Today the results of the World Ferry Safety Association international student design competition for a Safe Affordable Ferry were announced. The goal of the design competition is to elicit new approaches for ferry design in the developing world as well as to encourage designers to enter this arena, for which there is a need and an emerging market.
An announcement of the winners, chosen by an esteemed team of judges (see below), and a recognition of all participants, will take place at the Annual Meeting of Interferry, in Malta, on October 7. Following the submissions, Dr. Roberta Weisbrod, Executive Director of the WFSA said, “All teams were technically strong and many had innovative approaches.“
The winning entry: The WFSA top prize of $5000 is to be awarded to the student team from the University of British Columbia, Canada. The team designed a monohull vessel that had exceptional stability characteristics. The entry was very complete in terms of design features and cost and fuel analysis. Features include CNG fueled engines, modular cabins, and handicapped access. A conceptual rendering of the winning design is attached to this release, a downloadable version can be found online at http://www.conconnect.com/wfsa.html .
The runners up: The second prize of $3000 is to be awarded to a team from Tolani Maritime Institute, Pune, India, and two third prizes of $1000 each will be awarded to teams from Istanbul Technical University, Istanbul, Turkey and University of Applied Sciences, Bremen, Germany. Tolani Maritime Institute team also designed a monohull vessel that was extremely stable with good under-keel clearance, made allowances for upstream and shallow water effects, with redundancy built in with twin screws and diesel engines. Istanbul Technical University students’ submission had good overall design appropriate to the route characteristics and was clearly designed for the comfort of passengers and tourists. The University of Applied Sciences of Bremen students designed a vessel that was stable, with double sides and double bottoms, with redundancy in engine rooms and twin screws, and with bow thrusters for docking.
“The remaining entrants all had commendable designs, which we hope they too will carry forward,” said Dr. Roberta Weisbrod. Webb Institute’s team designed a stable functional vessel with bow thrusters and containing an emergency generator. The vessel had an innovative feature that could be applicable in other services – like the extra leaves for a table they invented a design that could extend the capacity upon demand. The National Technical University of Athens students designed a vessel that had good esthetics, many amenities for the customers, good structural design and a 360-wheelhouse view. The students from the Maine Maritime Academy sea presented an intriguing design based on a trimaran hull used for fishing fleets; unfortunately the necessity of students having to go to sea prevented them from completing the analysis.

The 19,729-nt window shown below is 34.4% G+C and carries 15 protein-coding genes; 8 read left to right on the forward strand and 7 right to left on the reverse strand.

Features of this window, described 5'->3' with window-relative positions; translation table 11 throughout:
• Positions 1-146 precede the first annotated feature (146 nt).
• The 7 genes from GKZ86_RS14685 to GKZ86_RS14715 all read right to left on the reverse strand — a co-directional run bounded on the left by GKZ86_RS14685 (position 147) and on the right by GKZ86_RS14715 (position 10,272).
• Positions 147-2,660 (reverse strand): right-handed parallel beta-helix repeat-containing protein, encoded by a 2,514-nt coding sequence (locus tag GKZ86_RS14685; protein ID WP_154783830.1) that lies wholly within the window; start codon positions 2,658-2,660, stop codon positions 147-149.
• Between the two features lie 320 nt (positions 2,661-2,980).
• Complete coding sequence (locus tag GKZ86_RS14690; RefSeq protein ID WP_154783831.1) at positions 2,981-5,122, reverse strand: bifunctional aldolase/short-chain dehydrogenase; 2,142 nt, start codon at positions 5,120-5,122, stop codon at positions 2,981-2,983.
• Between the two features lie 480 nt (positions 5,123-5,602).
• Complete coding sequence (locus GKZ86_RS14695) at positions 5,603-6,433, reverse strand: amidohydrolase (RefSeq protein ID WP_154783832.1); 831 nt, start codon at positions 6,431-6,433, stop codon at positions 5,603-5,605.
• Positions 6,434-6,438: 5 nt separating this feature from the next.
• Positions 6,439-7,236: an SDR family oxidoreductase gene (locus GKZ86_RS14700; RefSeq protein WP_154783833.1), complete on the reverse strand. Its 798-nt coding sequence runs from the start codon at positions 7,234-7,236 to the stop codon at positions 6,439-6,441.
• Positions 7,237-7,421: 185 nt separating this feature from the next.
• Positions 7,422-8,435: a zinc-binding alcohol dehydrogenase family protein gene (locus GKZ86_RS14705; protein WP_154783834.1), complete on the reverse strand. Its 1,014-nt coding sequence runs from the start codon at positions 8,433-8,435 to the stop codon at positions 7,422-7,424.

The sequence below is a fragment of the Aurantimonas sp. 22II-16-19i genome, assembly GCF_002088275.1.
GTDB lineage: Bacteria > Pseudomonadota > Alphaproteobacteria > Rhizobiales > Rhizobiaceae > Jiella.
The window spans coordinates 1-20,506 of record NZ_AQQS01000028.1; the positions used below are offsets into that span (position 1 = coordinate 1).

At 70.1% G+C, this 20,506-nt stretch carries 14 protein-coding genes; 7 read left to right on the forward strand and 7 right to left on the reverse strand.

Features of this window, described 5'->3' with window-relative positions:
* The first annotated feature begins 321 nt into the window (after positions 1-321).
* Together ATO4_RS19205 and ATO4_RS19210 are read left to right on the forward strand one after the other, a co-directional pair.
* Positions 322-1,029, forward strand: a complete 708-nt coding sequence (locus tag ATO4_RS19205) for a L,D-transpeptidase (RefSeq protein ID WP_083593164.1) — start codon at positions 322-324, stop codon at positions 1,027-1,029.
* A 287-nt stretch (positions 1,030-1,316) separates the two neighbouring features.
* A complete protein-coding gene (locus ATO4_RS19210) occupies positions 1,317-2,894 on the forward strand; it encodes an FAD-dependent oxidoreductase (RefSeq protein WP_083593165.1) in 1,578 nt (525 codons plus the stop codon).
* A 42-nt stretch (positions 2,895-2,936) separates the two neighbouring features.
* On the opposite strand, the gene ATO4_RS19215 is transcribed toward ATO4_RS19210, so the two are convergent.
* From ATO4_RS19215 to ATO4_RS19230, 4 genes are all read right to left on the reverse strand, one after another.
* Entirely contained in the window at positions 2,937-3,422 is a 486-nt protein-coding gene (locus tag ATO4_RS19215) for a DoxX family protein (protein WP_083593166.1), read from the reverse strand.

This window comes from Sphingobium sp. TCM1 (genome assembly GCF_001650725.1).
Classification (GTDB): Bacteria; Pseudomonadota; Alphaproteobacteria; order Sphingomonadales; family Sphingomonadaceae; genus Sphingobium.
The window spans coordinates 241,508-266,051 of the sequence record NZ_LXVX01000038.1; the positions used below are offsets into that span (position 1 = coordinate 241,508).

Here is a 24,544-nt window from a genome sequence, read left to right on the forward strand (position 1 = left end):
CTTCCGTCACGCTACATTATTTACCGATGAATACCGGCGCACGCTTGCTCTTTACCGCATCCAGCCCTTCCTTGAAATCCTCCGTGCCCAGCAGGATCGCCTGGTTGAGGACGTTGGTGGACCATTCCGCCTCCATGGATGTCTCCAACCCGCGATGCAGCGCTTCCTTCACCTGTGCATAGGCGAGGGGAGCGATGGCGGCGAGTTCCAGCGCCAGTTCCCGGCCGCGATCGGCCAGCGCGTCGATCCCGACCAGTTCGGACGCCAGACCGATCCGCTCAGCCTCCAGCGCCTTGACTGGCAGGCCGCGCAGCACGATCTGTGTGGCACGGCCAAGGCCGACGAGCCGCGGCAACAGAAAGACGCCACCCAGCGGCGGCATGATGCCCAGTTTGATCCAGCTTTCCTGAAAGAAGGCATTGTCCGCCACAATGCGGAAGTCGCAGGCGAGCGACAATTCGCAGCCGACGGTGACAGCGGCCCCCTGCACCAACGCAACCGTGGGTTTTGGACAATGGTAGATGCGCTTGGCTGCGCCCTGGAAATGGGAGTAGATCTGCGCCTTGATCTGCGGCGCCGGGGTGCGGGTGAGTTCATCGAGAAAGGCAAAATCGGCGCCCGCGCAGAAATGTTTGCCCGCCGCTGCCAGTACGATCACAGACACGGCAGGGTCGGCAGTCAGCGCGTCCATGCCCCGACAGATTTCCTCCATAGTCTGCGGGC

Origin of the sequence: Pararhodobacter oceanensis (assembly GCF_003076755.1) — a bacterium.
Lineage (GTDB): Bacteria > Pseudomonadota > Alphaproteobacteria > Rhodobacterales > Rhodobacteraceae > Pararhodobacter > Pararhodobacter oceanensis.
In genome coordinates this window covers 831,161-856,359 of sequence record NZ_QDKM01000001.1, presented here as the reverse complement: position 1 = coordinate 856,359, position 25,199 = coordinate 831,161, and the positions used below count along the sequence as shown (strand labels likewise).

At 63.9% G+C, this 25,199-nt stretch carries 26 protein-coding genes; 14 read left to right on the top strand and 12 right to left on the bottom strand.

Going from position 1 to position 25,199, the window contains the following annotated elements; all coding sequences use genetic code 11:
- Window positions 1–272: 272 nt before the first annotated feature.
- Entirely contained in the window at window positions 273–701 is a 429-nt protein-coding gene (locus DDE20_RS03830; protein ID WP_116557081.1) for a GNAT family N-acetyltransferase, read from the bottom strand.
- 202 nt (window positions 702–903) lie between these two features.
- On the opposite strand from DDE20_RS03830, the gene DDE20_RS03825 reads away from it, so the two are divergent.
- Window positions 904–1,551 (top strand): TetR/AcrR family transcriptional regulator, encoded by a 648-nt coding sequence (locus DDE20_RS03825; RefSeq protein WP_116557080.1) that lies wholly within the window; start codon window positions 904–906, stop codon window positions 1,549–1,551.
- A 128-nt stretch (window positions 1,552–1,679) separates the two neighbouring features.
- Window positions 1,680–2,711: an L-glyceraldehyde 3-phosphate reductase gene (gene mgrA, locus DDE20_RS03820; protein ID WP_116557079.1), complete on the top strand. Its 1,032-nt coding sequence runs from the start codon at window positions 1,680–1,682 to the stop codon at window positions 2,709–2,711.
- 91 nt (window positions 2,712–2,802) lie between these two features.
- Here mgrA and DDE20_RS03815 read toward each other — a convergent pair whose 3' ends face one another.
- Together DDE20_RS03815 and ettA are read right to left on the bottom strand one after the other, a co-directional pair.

Information about the judges:
Dr. Alfred Baird is Professor of Maritime Economics at Napier University Transportation Research Institute in Edinburgh and has published his policy research on ferry transport in the global marketplace.
Dr. Charles Cushing, President of the marine engineering/naval architect firm, C.R. Cushing & Co. based in New York City. He has designed, built, and/or supervised the construction of over 250 vessels. He is an elected member of the U.S. National Academy of Engineering and is the author of the book, Marine Casualty Safety Investigations, published in 2013.
Mr. Joe Hudspeth is Vice President of Business Development, All American Marine, in Bellingham Washington. He writes the Boat Building column for Marine News and is a frequently invited speaker because of his insights on maritime issues.
Mr. Fakhrul Islam is the Chief Engineer and Ship Surveyor of the Bangladesh Department of Shipping in Dhaka. Mr. Islam drafted the specifications of the vessel toward which students designed their submissions.
Ms. Thalia Kruger works for the American Bureau of Shipping as the Manager Energy Project Development in Houston. As a marine engineer/naval architect she has been responsible for construction of numerous vessels and marine structures. Chair of the Texas section of the Society of Naval Architects and Marine Engineers (SNAME), she has actively promoted international student engagement in SNAME, particularly through design competitions.
SNAME members played a major role in this WFSA competition. Charles Cushing, Thalia Kruger, and Roberta Weisbrod are members of SNAME as are the North American student teams. The Advisory Committee includes SNAME members Alan Rowen, Naresh Maniar, Gerhardt Muller, Michael Klein-Ulena, Henry Marcus, John Waterhouse, and Jonathan Kaskin. The SNAME Annual meeting in Bellevue, Washington, USA will provide a public ceremony for recognition of the winners at the luncheon award ceremony November 8, 2013.